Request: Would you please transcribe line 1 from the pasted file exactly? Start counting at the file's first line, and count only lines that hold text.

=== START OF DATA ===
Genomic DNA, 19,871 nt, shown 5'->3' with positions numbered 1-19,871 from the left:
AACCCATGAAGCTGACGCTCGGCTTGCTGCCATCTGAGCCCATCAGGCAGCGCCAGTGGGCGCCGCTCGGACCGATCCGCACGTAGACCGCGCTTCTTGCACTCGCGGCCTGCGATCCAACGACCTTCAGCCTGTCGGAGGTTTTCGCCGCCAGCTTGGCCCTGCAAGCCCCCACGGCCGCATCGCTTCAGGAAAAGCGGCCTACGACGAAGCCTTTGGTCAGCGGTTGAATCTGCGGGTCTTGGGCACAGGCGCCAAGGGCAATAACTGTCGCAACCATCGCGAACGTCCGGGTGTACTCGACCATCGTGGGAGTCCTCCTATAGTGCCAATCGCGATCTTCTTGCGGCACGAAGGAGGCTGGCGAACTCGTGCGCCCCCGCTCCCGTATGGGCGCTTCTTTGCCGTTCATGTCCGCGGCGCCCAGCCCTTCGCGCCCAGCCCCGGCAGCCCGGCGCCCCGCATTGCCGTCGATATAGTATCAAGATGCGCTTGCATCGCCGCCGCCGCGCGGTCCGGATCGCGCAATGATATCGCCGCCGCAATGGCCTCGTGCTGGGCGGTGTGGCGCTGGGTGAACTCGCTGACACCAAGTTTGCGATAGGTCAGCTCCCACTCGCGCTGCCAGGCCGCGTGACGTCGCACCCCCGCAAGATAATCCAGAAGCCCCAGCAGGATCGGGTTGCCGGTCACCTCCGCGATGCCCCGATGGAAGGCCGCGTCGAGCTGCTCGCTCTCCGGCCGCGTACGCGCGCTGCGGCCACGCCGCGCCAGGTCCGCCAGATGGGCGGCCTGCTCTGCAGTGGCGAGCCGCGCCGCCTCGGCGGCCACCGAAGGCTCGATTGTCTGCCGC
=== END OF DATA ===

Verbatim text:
Genomic DNA, 19,871 nt, shown 5'->3' with positions numbered 1-19,871 from the left: